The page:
The Lean methodology is unique in the sense that it is a concept, philosophy, practice and set of business tools all rolled into one neat package. Its focus is maximization of quality, reduction of unnecessary processing and optimization of value to customers by offering them what they need when they need it. This idea is encompassed in the twin pillars of lean thinking: Just-in-Time and Jidoka.
Every lean organization strives to provide its customers with the best quality it can within the shortest lead time possible by minimizing waste and unnecessary processes. At first, most people think of waste in terms of inventory, but lean also looks at proper utilization of time, effort and human resources. By using the practices below, lean can fit in nicely with supply chain planning, whose main objectives are to lower costs while improving customer satisfaction.
- Streamline Procurement Procedures
Many businesses build up complex purchasing operations due to the belief that they have complex purchasing needs, but this is not necessarily the case. For large firms, there are often corporate purchasing groups operating parallel to local purchasing, resulting in a purchasing department at the headquarters which dictates company policy to the local groups. In many cases, resources are wasted when the lower level duplicates the purchasing functions carried out at headquarters.
Because there are two purchasing departments, it is easy for vendors to receive conflicting information. They may receive multiple contracts one central and various local resulting in a variation of pricing. When this varying information is stored as multiple records within the company’s computer system, it can lead to confusion as employees will be unsure of which vendor to contact.
If a company practices Lean supply chain management, they reduce their procurement functions to a single point of contact for all vendors so that there is only one contract and a single price applicable to all its locations.
- Improve Manufacturing Processes
Lean supply chain management first gained popularity in the field of manufacturing, thanks to the quick and significant improvements it can achieve. Through this methodology, it is possible for manufacturing processes to be improved for purposes of reducing the resources needed and eliminating waste, while ensuring optimal operational performance.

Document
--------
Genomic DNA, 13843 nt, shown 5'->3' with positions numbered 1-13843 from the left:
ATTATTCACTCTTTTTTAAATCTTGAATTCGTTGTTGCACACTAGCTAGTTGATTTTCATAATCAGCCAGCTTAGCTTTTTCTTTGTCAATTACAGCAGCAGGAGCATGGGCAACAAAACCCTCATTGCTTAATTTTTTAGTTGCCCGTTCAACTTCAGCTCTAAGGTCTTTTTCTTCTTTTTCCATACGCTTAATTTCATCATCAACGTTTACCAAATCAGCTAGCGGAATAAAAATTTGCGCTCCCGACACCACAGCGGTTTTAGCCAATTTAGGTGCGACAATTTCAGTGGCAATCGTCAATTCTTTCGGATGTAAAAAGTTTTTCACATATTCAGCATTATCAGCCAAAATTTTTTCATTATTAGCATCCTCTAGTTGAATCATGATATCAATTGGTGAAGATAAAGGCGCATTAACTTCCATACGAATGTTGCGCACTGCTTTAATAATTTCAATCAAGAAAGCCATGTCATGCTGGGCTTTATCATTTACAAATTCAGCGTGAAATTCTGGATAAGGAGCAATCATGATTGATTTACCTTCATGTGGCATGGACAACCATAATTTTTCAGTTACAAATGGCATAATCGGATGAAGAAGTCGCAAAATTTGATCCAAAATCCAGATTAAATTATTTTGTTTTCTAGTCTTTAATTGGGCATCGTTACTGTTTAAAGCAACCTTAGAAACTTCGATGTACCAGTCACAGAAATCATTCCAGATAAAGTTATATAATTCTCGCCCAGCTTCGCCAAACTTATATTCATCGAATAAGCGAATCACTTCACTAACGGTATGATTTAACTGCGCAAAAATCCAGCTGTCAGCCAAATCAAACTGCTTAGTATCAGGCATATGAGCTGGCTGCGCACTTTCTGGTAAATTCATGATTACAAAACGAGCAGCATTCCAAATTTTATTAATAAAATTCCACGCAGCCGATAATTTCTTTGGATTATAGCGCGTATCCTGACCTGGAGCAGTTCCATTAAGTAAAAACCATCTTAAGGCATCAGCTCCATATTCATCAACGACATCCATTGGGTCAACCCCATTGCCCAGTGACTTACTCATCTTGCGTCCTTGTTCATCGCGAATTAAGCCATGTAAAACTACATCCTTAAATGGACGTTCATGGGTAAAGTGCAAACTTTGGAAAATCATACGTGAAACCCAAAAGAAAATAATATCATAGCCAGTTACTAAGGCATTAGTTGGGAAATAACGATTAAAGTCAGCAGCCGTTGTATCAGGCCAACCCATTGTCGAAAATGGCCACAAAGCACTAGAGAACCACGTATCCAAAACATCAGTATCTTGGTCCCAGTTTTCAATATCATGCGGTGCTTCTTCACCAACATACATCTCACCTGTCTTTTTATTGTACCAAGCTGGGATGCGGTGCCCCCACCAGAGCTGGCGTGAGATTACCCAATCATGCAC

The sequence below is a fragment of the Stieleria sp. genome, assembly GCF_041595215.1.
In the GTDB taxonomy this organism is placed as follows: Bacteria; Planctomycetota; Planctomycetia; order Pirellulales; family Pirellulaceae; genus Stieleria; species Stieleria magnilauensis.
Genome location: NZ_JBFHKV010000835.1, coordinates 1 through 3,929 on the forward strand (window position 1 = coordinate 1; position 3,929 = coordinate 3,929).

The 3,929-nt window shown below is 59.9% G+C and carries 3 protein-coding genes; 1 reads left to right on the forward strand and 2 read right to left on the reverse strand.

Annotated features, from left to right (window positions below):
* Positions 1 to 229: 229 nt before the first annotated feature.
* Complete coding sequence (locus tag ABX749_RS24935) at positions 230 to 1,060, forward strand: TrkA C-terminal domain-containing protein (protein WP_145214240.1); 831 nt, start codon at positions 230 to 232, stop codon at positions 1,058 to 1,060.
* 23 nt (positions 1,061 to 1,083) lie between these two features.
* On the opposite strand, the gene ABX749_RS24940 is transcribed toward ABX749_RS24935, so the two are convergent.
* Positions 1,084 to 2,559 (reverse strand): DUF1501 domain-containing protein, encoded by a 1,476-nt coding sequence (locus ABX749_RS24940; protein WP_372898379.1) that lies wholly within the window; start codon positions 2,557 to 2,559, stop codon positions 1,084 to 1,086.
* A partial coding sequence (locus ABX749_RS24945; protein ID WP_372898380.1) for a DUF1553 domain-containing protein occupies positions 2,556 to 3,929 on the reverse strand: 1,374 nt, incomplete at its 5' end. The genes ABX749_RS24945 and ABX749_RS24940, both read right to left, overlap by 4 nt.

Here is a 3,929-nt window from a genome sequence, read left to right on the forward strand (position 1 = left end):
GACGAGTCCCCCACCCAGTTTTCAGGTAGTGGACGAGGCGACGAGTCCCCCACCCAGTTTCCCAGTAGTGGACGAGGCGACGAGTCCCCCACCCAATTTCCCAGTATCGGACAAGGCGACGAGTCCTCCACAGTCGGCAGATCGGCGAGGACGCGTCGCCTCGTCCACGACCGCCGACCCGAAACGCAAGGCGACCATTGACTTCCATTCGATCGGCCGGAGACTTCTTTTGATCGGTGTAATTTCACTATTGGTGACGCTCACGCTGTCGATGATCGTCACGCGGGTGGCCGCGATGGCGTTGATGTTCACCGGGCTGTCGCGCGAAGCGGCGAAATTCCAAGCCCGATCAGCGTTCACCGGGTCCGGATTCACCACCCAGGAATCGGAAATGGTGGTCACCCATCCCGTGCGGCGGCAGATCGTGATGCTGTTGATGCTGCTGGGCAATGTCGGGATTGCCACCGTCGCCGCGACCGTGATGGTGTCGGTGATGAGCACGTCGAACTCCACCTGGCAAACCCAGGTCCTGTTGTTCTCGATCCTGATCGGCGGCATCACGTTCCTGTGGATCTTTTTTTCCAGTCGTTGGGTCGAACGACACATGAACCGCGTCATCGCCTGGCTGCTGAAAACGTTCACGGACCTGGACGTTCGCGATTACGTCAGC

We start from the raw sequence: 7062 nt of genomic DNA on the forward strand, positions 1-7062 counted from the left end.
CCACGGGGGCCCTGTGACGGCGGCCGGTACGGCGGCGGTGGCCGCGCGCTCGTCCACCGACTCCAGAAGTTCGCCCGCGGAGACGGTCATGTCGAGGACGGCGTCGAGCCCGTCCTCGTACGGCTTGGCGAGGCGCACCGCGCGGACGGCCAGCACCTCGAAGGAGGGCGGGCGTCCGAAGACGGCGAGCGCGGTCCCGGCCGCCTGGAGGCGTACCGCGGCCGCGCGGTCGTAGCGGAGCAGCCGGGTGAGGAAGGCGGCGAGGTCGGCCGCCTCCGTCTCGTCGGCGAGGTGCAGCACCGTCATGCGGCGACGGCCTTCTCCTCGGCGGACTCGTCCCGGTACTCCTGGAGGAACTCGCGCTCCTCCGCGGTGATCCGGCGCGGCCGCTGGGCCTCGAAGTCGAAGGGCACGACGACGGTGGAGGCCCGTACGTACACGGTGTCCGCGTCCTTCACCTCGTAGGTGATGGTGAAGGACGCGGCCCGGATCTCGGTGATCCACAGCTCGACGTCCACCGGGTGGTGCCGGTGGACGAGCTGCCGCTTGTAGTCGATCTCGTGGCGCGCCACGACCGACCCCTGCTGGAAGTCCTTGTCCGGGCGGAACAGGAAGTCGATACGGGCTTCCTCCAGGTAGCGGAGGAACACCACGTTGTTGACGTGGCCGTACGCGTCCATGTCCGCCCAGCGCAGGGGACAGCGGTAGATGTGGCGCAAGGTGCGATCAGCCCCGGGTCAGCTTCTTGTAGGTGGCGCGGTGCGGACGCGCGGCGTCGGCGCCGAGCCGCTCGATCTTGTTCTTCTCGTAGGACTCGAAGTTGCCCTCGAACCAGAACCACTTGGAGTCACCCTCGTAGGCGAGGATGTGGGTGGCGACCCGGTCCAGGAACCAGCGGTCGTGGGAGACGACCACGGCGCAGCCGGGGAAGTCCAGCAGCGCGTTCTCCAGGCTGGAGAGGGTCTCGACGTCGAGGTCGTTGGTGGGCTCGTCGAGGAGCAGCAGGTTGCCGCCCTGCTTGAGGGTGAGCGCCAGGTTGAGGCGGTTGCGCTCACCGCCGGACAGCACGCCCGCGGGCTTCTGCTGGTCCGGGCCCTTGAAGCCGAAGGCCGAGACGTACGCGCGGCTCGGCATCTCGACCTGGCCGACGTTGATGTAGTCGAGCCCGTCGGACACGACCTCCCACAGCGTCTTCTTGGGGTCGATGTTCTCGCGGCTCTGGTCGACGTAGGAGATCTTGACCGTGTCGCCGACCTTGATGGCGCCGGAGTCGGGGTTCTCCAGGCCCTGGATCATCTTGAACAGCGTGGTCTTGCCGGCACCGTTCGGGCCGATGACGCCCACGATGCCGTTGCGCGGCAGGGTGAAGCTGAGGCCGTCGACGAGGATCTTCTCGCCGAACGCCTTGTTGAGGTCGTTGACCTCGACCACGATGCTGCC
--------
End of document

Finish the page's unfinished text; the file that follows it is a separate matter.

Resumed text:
Quality is an essential part of lean thinking. When there are no defects in the process, wate is reduced and the organization’s efficiency increases. Better quality also means that there will be fewer customers returning goods, thus reducing the resources required for quality control, repairs and returns.
Organizations which adopt Lean manufacturing practices improve their supply chain by examining their routings, equipment and bill of materials to find where they can make further improvements.
- Eliminate Waste In Warehousing And Transportation
Warehouse processes need to be carefully examined in order to identify areas where resource wastage and non-value adding processes can be eliminated. Among the areas companies should keep working on is the elimination of unnecessary inventory. Accumulation of inventory requires the company to spend money and other resources on storage and maintenance. Getting rid of unnecessary inventory helps to streamline the supply chain and minimize warehousing space.
Businesses looking to improve their Lean supply chain will often look at ways to streamline their transportation procedures. There are many instances where a company’s efforts to satisfy its customers results in making poor shipping decisions. For instance, instead of combining multiple orders for cheaper shipping, they are sent out individually, which is more expensive. A business could also find itself dealing with multiple shipping companies instead of reducing their transportation options to a few affordable choices.
When an organization takes advantage of the power of lean to make its supply chain operate in a more efficient way, then it will be easier for it to offer a consistent level of service to customers. Reliable service results in satisfied customers, increased pricing power and higher revenues.
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